Still, there are many voices in the Syrian opposition loathe to play the long game of sanctions and non-violent protest in the face of the savage violence unleashed by the regime, and are looking instead to expedite matters through a more kinetic alternative. But the opposition remains significantly divided, and has yet to establish a single organizational center, much less resolve strategic debates such as whether to turn to arms or seek foreign military intervention along the lines seen in Libya, or address political questions such as the place of Islamists and the Muslim Brotherhood in the rebellion and the status of minorities in any post-Assad order.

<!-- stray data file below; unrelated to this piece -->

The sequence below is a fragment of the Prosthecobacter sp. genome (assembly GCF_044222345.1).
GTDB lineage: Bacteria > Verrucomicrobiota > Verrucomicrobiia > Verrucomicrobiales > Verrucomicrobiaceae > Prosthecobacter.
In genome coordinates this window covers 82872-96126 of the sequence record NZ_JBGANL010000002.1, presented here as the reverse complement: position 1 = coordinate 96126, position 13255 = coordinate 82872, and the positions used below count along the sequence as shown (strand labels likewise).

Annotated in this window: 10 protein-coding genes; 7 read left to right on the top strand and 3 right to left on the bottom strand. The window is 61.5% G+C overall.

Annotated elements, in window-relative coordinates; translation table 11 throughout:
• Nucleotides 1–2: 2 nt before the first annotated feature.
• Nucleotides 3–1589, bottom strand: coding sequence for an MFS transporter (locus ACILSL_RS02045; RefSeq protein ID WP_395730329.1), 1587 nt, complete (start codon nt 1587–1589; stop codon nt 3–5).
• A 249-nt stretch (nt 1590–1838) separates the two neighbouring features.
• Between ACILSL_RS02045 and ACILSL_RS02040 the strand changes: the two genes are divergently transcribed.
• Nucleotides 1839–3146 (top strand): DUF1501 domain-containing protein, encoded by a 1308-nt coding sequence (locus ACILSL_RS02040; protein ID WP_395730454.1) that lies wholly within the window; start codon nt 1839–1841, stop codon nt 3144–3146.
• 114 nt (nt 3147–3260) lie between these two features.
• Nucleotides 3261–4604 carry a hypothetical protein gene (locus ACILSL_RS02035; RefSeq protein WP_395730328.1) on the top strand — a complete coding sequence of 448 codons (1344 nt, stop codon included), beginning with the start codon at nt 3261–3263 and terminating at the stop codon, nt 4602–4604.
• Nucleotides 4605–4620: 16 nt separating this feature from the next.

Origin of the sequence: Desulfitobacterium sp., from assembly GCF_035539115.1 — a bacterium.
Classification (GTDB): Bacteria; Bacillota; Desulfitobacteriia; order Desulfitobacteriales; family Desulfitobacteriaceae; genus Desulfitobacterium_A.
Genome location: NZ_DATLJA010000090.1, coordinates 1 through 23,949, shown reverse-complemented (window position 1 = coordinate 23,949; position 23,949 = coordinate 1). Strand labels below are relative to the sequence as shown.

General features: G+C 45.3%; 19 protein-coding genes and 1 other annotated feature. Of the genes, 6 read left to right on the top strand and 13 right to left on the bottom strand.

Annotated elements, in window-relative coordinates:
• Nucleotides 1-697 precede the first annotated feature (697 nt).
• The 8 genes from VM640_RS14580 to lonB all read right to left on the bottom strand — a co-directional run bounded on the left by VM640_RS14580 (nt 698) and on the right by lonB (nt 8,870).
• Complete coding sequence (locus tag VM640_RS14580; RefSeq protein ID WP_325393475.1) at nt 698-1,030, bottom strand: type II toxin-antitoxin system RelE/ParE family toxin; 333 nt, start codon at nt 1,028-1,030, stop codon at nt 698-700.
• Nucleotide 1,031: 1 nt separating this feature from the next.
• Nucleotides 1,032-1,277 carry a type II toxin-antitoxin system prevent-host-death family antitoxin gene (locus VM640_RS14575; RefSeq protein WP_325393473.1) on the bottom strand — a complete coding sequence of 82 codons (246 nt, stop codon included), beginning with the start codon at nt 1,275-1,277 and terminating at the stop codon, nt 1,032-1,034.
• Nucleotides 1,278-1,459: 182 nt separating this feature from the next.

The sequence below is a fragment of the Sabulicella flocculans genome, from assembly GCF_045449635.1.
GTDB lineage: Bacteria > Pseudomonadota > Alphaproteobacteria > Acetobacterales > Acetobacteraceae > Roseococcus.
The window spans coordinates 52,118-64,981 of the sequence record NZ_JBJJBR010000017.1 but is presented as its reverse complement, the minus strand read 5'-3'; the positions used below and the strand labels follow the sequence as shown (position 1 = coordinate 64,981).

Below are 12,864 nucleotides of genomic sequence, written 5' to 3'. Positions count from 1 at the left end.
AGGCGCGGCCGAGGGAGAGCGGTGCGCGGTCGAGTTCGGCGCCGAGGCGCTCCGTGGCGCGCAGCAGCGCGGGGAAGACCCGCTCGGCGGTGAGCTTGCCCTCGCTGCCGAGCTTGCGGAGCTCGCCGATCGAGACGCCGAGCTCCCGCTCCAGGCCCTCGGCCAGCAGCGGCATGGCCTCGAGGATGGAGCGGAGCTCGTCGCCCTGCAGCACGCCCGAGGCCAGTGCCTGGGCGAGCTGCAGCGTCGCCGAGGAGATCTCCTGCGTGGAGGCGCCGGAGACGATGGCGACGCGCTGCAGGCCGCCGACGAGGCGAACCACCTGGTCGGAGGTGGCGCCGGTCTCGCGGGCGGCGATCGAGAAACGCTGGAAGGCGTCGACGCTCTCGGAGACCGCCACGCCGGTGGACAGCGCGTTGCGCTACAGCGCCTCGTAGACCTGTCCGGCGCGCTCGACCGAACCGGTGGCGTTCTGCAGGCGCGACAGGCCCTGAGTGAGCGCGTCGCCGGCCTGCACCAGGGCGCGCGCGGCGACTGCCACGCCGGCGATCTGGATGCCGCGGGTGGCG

A recent attempt in Turkey to set up a National Transitional Council led by exiles but including internal leaders was quickly denounced by some of those based at home. The Syrian Revolutionary Council of the Coordination Committees denounced the leaders of the of the Council established in Turkey as “ghosts” who have “no relation whatsoever with the revolution”. Muhammad Rahhal, chairman of the internal revolutionary group, told Asharq al-Awsat that “we have adopted the resolution to arm the revolution, which will take an aggressive direction very soon, because what we are facing today is an international conspiracy that cannot be confronted except by armed uprising.” He charged that the world had not supported the Syrian uprising except through words. And, of course, both Kosovo and Libya suggest there’s a precedent for armed rebellions provoking a military response so vicious that it forces NATO intervention — although there are many reasons to doubt such an outcome in Syria.